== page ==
Hello forum. I've been listening to the great stuff on this forum but I have not posted for a really long time. This piece may bother the sensibilities of some contemporary composers because it is in a traditional style. The sound is a little bright for my tastes, but it is not the fault of the samples. I still struggle with getting a really good rendering of instruments.
Anyway I hope you have a chance to listen and comment.
This string quartet uses:
Stradivari, Gofriller and GPO4.
This piece is begging for a little reverb on the lead instruments. There's a kind of funny echo, but it sounds very artificial, almost like the instruments don't belong there. I think the attack needs a bit of work on the violin and cello, as it almost sounds like cheap GM sounds at times, which, obviously you don't want. The dynamics could use a bit more variation as well.
As for the composition it's self, it's a bit predictable as far as the style goes, but overall is well done, and enjoyable to listen to. Thanks for posting!
Hey Michael. Thanks so much for listening and commenting. I replaced the mp3 that I had originally posted. I worked on each instrument with a decent parametric equalizer and used a medium sized room with ALTIVERB for reverb. The sound that I originally posted was just to bright and crisp. Unfortunately for me, I did this on 5-15-11, which was 3 days before your reply on 5-18-11. Apparently my sense of instrument sound is more challenged than I thought it was.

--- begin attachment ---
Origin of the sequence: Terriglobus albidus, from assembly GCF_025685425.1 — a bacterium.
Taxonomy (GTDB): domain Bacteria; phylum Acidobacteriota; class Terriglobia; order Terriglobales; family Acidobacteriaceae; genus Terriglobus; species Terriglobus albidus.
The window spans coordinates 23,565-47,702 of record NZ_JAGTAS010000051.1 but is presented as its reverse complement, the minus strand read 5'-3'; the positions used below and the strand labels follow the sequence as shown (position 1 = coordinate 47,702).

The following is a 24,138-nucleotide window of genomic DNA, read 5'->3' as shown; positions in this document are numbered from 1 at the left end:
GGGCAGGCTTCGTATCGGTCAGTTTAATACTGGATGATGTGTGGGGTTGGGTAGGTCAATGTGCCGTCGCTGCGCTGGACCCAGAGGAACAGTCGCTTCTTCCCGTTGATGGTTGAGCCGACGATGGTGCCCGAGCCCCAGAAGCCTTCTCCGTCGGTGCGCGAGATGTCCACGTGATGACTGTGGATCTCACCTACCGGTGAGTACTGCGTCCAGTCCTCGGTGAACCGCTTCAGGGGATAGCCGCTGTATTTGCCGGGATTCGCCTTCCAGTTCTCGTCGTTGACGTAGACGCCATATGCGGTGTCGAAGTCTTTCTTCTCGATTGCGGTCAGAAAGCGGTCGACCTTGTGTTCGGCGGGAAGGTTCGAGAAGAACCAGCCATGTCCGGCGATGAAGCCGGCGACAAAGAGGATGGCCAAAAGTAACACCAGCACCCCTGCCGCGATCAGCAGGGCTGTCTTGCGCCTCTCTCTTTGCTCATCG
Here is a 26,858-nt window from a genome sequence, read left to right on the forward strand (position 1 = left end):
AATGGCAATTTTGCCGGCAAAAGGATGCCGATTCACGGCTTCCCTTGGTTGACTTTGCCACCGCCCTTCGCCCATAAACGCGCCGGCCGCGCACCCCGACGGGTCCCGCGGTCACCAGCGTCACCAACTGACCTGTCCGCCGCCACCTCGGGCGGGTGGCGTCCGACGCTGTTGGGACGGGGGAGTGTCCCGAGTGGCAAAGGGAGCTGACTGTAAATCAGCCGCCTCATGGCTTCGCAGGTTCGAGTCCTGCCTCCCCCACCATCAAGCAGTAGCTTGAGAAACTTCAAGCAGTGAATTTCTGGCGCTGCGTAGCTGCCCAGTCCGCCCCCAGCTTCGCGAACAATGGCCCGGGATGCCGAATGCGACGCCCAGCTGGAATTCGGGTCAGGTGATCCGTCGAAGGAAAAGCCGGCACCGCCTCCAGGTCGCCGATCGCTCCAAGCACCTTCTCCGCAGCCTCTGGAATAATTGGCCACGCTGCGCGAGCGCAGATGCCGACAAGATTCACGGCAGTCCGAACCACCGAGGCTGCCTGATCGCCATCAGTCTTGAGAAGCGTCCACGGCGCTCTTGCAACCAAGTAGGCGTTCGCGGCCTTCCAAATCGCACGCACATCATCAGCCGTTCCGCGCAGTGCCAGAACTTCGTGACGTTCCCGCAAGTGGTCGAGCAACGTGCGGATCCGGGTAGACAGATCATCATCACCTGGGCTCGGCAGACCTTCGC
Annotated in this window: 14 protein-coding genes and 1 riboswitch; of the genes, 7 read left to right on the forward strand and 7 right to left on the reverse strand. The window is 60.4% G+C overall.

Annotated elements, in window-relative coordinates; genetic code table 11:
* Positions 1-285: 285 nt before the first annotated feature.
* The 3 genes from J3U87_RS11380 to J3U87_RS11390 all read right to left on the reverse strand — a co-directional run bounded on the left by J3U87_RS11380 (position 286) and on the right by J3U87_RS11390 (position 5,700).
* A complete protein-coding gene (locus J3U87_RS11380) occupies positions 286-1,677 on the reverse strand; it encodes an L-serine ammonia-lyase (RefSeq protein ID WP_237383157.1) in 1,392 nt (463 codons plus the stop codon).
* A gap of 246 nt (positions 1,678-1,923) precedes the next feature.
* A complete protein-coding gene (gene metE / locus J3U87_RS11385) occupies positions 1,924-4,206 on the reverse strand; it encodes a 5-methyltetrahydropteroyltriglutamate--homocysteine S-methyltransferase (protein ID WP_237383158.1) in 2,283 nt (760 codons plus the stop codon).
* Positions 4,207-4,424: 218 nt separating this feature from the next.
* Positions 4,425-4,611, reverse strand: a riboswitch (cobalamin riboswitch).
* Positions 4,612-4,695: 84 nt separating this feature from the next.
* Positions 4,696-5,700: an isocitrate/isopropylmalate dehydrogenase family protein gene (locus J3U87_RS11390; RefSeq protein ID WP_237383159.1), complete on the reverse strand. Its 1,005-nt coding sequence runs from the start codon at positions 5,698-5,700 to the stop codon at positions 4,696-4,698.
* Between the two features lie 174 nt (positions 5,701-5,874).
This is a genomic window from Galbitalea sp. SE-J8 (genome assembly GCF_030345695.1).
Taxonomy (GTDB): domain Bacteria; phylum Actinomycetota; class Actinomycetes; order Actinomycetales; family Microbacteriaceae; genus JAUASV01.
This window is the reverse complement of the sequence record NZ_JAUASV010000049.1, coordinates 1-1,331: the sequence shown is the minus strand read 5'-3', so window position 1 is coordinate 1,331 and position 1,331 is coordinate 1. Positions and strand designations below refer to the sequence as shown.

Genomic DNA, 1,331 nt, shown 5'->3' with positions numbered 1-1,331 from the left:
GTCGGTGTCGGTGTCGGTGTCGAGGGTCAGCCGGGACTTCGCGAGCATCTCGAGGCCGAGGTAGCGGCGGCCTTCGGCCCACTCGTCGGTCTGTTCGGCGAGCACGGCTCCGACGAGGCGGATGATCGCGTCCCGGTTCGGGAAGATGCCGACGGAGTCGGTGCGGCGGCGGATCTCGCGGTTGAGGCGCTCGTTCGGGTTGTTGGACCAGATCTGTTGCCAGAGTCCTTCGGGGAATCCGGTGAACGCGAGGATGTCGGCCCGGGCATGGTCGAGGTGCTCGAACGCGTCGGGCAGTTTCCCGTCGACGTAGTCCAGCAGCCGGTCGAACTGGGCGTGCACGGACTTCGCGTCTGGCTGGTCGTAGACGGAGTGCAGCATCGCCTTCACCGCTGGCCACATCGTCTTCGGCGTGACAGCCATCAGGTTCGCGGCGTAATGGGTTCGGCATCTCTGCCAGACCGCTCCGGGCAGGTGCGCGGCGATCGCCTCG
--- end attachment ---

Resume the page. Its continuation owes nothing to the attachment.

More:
I don't hear that echo that you are talking about but but I do hear the overall artificial flavor of the ensemble. I certainly do not want the instruments to sound like "cheap GM sounds". I felt fairly comfortable with the dynamics and tempo variation that I used but I have never played a stringed instrument or in an ensemble of this type, and I think my inexperience shows. Writing a predictable composition is by far your most important comment in my mind. I have always tried to be inventive in my writing, regardless of the style, (classical, jazz, latin etc.). Regardless of a persons taste in music, predictability can make a piece of music very uninteresting. I have to thank you very much for pointing this out in this piece of music.
Sorry about the long winded response, but I found the comments that you made to be very helpful.
I'm glad you found my comments helpful. I always try to give the kind of response that I like to get for my own compositions. I have learned a lot in the world of midi orchestration just from listening to comments and advice that people have given on my tracks. I think that we often spend so much time on a piece, writing it, and then sequencing it, that we are unable to actually "hear" it after a time. Having a fresh set of ears hear something can be a huge help to find flaws, problems, and other areas that could be improved that we might not have even heard due to listening to it so much.
The reverb sounds much better, and there is no longer that echo I heard in the last track. The instruments could still use a little work on making them sound more realistic IMO, but I'm afraid I can't really say what to do, as I do not own either of them, or know how they work.
Not being predictable is something I think everyone struggles with. I also am contently striving to make my pieces interesting, and fresh. Even then, some of them (especially classical style) turn out to be fairly boring and predictable. I think that it's very difficult to write traditional style classical music, and not have it predictable in some way. There are so many expectations of what it should, and will do ingrained into our brains, that it's hard to get away from that. My best advice for this is, just move on. Don't worry about going back and reworking the piece. Move on to something else, and try harder to avoid sounding predictable. If what you have is predictable, but well composed, then you're in good shape. You're definitely in good shape.